A big boost for childcare and parents of young children?
Another policy area trailed before the Chancellor’s speech involved reforms to the childcare system. This is complex and charities working in this area are already analysing the implications. The Chancellor said that government would provide ‘£4.1 billion by 2027-28 to deliver 30 hours a week of free childcare for eligible working parents of children aged 9 months up to 3 years in England’ and will also ‘provide £204 million in 2023-24 from September, followed by increases each year, to uplift the funding rate for the existing childcare offers.’ [Budget Red Book 4.163]. The intent is to bridge the gap in government support for childcare between very young children and toddlers, so that parents (particularly women) can re-enter in the workforce. But will it be enough?
Other reforms include startup grants for new childminders, increasing the staff-to-child ratios from 1:4 to 1:5 for two-year olds, and changing the way childcare support is paid for Universal Credit claimants. The government will pay for childcare places up front rather than claimants having to front up fees in advance, which will surely be welcomed by many charities. However, a major problem in the system is not just the cost but the lack of available provision and staff, and there will surely be more analysis to come about whether and how these initiatives will help solve those problems (or not).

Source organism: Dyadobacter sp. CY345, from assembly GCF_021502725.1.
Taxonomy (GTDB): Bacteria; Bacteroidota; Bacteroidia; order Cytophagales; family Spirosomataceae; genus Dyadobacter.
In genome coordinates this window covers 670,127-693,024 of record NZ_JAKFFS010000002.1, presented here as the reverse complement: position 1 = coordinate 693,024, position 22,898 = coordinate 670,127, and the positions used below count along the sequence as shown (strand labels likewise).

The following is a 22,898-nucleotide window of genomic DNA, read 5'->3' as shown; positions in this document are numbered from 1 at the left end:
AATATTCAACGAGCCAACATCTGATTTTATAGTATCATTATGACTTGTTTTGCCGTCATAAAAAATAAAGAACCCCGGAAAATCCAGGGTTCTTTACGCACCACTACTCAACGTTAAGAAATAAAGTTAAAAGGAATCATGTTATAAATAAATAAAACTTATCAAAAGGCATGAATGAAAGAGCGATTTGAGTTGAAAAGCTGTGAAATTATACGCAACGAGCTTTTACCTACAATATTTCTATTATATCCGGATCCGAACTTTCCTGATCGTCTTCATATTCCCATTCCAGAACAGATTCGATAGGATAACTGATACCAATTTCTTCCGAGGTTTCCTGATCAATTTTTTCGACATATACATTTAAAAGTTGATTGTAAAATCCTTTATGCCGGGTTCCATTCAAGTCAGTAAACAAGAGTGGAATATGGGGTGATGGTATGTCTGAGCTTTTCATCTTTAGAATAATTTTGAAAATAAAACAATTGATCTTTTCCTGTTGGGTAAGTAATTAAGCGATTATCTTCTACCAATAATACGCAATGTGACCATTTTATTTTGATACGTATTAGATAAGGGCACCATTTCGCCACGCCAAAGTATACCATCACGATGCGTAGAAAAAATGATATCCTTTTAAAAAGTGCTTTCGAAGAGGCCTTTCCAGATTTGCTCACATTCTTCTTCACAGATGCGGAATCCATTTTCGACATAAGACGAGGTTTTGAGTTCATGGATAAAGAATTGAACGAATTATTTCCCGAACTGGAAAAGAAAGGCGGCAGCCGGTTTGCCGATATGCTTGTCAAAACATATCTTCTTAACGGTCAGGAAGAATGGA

Workforce reforms – a mixed bag?
Billed as a ‘back to work Budget’, much of the Chancellor’s statement was about policy measures to try to boost various parts of the population into the workforce. This included changes to help disabled benefit claimants to seek work without risking losing their benefits, more support for mental health and musculo-skeletal health, and measures to get over-50s back into employment, as the Chancellor claimed that 3.5m people of pre-retirement age are not part of the labour force.
Disability and employment charities will be closely scrutinising (or celebrating) the abolition of the ‘Work Capability Assessment’ alongside new measures like ‘new funding for Work Coach support’ and a ‘new Universal Support programme [that] will match individuals in England and Wales who want to work with existing job vacancies’ [Budget Red Book 3.19-3.21].
While these initiatives may signal improvements to the current system, they also introduce uncertainty about what happens next and risks that some people fall through the cracks as new systems are rolled out. Other measures that would seem to increase coercion on benefit claimants could have more negative effects, especially for people with disabilities and long-term health problems, with the Chancellor announcing that ‘the government is strengthening the way the sanctions regime is applied.’ [Budget Red Book 3.25].
Conclusion – charity campaigning is having an impact
Nobody ever gets everything they want in any Budget, and there are likely to be a few damaging things that slip under the radar, such as the announcement that the government ‘will restrict tax reliefs to UK charities and Community Amateur Sports Clubs only from April 2023’ [Budget Red Book 4.34], with a transition year for EU and EEA charities claiming relief until April 2024. This could have negative impacts on cross-border giving and the operations and fundraising of UK-registered organisations in other countries.
Still, it’s hard to remember a recent Budget that contained this much positive news for charities, nor a time when a Chancellor appeared to have clearly listened to charity campaigning and made policy changes as a result, which we should take heart from.